Burrata with salsa verde and weeds as found in Enrique Olvera’s Mexico From the Inside Out.

Burrata with salsa verde and weeds

With all of the traveling we’ve been doing in the last few weeks (two weekends ago we were in Philadelphia, and then this past weekend we were in Chicago), opportunities to cook fun stuff at home have not come as readily as they normally do for us. Since I had a half-day on Friday and could work from home for it, we decided that it would be the perfect day to make dinner at home rather than go out as is our usual wont and so I went about looking for something special to make. My cookbook flipping took me to Mexico From the Inside Out, and while I came up with a fun menu for that evening, what initially drew me in was a dish I had to make for myself for a decadent lunch: burrata with salsa verde and “weeds.” (More on that in a bit.) As soon as I hit the official office closing time I shut my laptop and headed out to take the commuter boat over the harbor to hit up both Whole Foods and a local Mexican grocery store called Cinco de Mayo to get the necessary supplies. The latter was perfect for getting tomatillos and blue corn tortillas and limes in bulk, while the latter had my burrata and a few other things I needed (like a ludicrous amount of cereal to bring to work).

While I was naturally a bit sweaty and parched by the time I trudged my way back up Federal Hill, I went to work almost immediately and frankly, this dish was super-easy to bring together. What I really, really appreciate about Mexico From the Inside Out is that it breaks down each component of a dish and then gives you instructions on how to plate all of those components together in order to replicate the restaurant experience at home. (To wit: you’re instructed to plate this with a deep bowl, which I did not have as my china uses shallow bowls, so Chef Enrique Olvera must forgive me on that front.) I’ll admit that parts of each of the recipes can be inconsistent; for example, the salsa verde specifically tells you to brown the garlic to golden brown and then remove it, but doesn’t really guide you on how long the tomatillos, onions, and serrano peppers need to cook in the pan. I chalk this up to the inherent nature of the restaurant cookbook because they just know how long things need to go and don’t think about timing the way we non-chefs would.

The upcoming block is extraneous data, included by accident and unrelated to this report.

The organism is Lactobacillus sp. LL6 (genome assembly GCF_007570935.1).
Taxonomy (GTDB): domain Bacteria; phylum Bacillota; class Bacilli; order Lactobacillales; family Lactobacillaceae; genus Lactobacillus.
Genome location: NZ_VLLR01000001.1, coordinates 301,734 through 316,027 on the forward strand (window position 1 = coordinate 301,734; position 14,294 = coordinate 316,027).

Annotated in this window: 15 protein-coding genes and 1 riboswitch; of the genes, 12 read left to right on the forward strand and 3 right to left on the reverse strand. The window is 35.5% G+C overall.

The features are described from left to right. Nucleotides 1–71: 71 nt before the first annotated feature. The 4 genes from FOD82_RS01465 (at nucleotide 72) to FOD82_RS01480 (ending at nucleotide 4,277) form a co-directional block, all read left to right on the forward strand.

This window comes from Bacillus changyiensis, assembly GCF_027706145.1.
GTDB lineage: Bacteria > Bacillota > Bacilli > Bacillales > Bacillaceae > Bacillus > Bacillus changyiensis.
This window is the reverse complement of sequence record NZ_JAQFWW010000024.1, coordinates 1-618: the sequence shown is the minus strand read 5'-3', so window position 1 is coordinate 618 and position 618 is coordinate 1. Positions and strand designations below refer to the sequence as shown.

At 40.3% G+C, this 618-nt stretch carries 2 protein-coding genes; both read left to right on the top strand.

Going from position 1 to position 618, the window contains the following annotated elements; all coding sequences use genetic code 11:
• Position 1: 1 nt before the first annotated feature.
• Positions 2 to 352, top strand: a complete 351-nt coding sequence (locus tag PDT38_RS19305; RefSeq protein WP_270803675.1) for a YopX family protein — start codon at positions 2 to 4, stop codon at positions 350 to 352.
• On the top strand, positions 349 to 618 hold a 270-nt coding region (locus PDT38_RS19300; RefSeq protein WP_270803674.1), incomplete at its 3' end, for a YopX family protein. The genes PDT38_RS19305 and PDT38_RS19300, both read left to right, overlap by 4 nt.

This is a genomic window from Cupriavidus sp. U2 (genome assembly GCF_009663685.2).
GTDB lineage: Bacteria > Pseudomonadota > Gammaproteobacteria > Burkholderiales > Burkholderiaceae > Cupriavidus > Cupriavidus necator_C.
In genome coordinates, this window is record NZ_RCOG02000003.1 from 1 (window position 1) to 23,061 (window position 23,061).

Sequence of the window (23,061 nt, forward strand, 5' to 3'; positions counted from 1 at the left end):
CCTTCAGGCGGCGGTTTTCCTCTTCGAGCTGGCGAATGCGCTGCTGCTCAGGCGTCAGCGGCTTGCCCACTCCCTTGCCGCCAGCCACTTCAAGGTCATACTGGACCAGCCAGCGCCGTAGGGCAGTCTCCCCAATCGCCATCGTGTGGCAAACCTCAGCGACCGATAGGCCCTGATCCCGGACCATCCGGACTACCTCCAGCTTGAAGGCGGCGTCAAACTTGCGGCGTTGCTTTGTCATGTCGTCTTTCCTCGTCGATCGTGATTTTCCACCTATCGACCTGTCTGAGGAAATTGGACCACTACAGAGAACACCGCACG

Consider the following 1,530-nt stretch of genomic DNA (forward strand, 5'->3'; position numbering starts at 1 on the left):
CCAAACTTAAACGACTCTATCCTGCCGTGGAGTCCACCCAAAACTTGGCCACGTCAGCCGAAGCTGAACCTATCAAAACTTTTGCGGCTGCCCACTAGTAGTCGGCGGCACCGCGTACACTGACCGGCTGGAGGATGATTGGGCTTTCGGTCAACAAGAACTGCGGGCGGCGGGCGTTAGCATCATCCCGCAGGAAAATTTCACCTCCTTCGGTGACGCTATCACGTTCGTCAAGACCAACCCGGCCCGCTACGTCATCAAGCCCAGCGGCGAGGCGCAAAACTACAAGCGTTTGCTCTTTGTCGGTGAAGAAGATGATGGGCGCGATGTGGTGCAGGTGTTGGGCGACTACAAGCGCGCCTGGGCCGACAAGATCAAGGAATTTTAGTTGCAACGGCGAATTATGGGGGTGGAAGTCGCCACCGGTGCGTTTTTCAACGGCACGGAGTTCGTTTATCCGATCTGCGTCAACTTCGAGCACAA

Vagaries aside, the dish was pretty damn fast to bring together. As you work on the salsa verde you let the burrata come to room temperature, and then you work on the “weeds” portion. This is simply a little salad of cilantro leaves, microgreens, and julienned onions that are tossed with lime juice and olive oil and salt and placed on top of the burrata that then sits on the salsa verde. The recipe in the book calls for quelitos, which a cursory search* reveals that it’s simply a mix of greens (and often cilantro), so I threw in some torn basil leaves into the mix since my basil plant is going bananas right now. If you do an image search for the dish (it’s served at Cosme in New York), you’ll see that it seems to change based on what’s available, and so I felt that my mix matched up well to the spirit of the dish, if not the letter.

Seriously, though, make this for yourself this summer when cooking things for a long time is the last thing you want to do. It’s a nice twist on the caprese salad if you think about it, and the burrata works so perfectly here. I even fried up a couple of tostadas to go with it, but a handful of your favorite tortilla chips would also do quite nicely in their stead.

Burrata with Salsa Verde and Weeds
slightly adapted from Mexico From The Inside Out by Enrique Olvera

Serves 1 (can be multiplied easily)


  • 1 4 oz ball burrata, kept at room temperature 30 minutes before serving

Salsa Verde (makes enough for 4 servings, and so good you’re going to want extra anyway):

  • 2 garlic cloves, peeled and smashed
  • 1 pound tomatillos, hulled
  • 3 serrano chiles, seeded and chopped
  • 1/4 cup white onion, chopped
  • 1 sprig cilantro
  • 2 Tbsp olive oil
  • Kosher salt to taste


  • 1/4 cup cilantro leaves
  • 8 basil leaves, torn
  • 1/4 cup microgreens
  • 1/4 white onion, julienned
  • Juice of a lime
  • 1 teaspoon of olive oil
  • Kosher salt to taste

Make the salsa verde: Using a tablespoon of the olive oil, fry the garlic in a large skillet until golden brown and then remove to a blender carafe to cool. Add the rest of the oil and cook the tomatillos, onions, and serrano peppers until the onions and peppers are soft and the tomatillos have a slight golden brown color to them. Remove them from the pan to the blender carafe and blend, adding a touch more olive oil if you want (not necessary, but not a bad addition) and then season to taste with kosher salt. Set aside.

Make the weeds: In a small bowl, toss the leaves and greens with the onion, and then dress with the lime juice and olive oil and salt.

Plating! Put a good spoonful of the salsa verde into a nice bowl (low or high) and then place the burrata on top (dab it dry with a napkin if you’d like) and top it all with the weeds. Serve immediately on its own or with some tostadas or good tortilla chips.
*I looked it up on Wikipedia


4 Comments Add yours

  1. Such a pretty presentation Amanda, damn girl!!
    And I love that a Mexican restaurant is named Cinco de Mayo, haha!!

    1. elizabeth says:

      Thank you! 🙂 I haven’t gotten any tacos at CInco de Mayo yet, but it’s on my list of places to try.

      1. Such a great name, I’m still cracking up on that lol

  2. elizabeth says:

    @Dana–in the cookbook they refer to the weeds as quilotes, which is even better!

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